She shot to fame with one of the catchiest pop songs of the ’90s, but come January, Carnie Wilson will be going country.
The singer, one-third of Wilson Phillips, will compete on CMT’s new show Gone Country, premiering Jan. 25. With such celebs as Sisqo and Julio Iglesias, Jr., in the lineup, the show pits established music stars against each other in an effort to revamp one to be the next country star. And as a longtime country music fan, Carnie couldn’t be more excited to release her inner cowgirl — even if she had no idea what she was getting herself into.
“I was contacted by Renegade [83 Productions] and they had said that there was a really cool opportunity for me and it was weird because they had said it like that — that it was an opportunity,” she tells OK!. “I was a little nervous because they didn’t tell us anything. It was like, ‘The only thing we can tell is that you’re going be part of the cast and you’re going to live together and it’s going to be a country show.’”
Still, those slight nerves weren’t enough to overtake her enthusiasm. After working in Nashville while recording her Christmas album, Christmas With Carnie, out now, Carnie saw that as an “omen” and signed up for the show, in which each star was paired with the top country songwriters to pen a tune. The 39-year-old worked with Marv Green and Leslie Satcher and calls their connection and songwriting process “automatic.”
“I like the lyrics that country music has — they’re so simple, but they really talk about how you feel,” Carnie says. “I had to go into with a really, really open mind that I’m going to learn something from these guys. Just their personalities, they were just absolute dolls.”
Describing the final product as a mix of the Dixie Chicks and Sheryl Crow, Carnie hints that the song could serve as a steppingstone to a full LP. “We’ll have to see. That’s a possibility. I would love it.”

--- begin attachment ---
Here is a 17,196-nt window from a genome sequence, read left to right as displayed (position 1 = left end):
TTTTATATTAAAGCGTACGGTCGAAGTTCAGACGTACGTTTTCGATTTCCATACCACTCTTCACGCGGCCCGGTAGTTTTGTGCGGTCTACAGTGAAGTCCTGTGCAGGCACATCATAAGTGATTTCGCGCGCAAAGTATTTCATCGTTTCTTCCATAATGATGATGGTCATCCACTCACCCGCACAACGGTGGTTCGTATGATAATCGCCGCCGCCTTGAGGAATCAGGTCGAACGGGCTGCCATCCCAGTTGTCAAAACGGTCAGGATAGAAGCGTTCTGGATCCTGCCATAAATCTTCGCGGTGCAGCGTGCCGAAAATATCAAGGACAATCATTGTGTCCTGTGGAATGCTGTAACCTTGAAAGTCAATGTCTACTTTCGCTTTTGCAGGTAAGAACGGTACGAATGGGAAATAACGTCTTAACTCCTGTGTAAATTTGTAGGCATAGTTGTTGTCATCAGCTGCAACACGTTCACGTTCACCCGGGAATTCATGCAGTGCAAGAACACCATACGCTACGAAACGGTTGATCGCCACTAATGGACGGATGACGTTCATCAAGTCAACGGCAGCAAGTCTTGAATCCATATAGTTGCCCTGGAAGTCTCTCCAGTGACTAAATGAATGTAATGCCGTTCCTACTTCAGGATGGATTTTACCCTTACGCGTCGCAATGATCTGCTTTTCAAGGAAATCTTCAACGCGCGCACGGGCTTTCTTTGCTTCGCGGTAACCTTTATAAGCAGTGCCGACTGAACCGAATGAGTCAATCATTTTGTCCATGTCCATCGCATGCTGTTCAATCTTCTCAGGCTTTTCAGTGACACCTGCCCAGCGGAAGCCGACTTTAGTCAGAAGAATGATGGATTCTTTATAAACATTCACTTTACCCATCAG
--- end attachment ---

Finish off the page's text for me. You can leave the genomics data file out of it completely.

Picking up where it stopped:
Had they tinkered with the guitar more, Wilson Phillips’ “Release Me” could’ve very well been a country record, she says. The group, which includes Carnie’s sister Wendy — with whom she had a mini-tour this year — and Chynna Phillips, may still get the chance to release one as they’re in talks to reunite next year.
“We were talking about Vegas and some dates," she says. "I’m trying to get the three of us in my studio in my house to do some vocals. We have a ton of songs that we wrote right before our last reunion and wrote about 30 songs and I’m trying to get the studio and we have eight kids between us and it’s a f***ing nightmare!”
If that doesn’t come into fruition, Carnie always has TV to fall back on. Already a veteran of reality shows, having competed on Celebrity Fit Club, Carnie reveals there are more boob tube projects on the horizon, including VH1’s magic show Celebracadabra and a top-secret one in development that has “been a dream of mine.”
She cautions that reality shows aren’t for everyone, but “is ideal for someone like me who is sort of wacky and it’s a perfect platform for me to sort of show who I am which is hyper, silly and real and emotional.”